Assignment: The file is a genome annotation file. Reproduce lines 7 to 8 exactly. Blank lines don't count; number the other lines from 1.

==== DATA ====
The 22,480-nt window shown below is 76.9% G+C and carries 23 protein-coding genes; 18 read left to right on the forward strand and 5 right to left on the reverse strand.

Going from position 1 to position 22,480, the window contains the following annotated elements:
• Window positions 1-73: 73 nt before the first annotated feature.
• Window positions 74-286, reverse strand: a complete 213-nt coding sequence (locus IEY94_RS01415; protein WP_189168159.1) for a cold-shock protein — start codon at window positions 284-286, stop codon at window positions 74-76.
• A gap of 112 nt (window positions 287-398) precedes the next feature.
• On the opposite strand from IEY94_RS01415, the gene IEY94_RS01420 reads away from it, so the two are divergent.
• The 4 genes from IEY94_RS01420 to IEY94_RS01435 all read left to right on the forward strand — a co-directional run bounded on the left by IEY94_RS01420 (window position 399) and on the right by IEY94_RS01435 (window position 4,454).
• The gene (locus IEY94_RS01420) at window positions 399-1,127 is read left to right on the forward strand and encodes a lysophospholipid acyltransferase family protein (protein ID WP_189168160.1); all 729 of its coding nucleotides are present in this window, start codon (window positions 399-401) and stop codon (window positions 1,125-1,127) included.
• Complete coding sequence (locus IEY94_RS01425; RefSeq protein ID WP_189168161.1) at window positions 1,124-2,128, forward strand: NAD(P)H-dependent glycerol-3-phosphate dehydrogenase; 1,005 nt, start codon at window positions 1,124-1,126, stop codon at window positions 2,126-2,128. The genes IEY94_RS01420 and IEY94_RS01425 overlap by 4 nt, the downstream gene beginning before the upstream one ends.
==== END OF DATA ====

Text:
• The 4 genes from IEY94_RS01420 to IEY94_RS01435 all read left to right on the forward strand — a co-directional run bounded on the left by IEY94_RS01420 (window position 399) and on the right by IEY94_RS01435 (window position 4,454).
• The gene (locus IEY94_RS01420) at window positions 399-1,127 is read left to right on the forward strand and encodes a lysophospholipid acyltransferase family protein (protein ID WP_189168160.1); all 729 of its coding nucleotides are present in this window, start codon (window positions 399-401) and stop codon (window positions 1,125-1,127) included.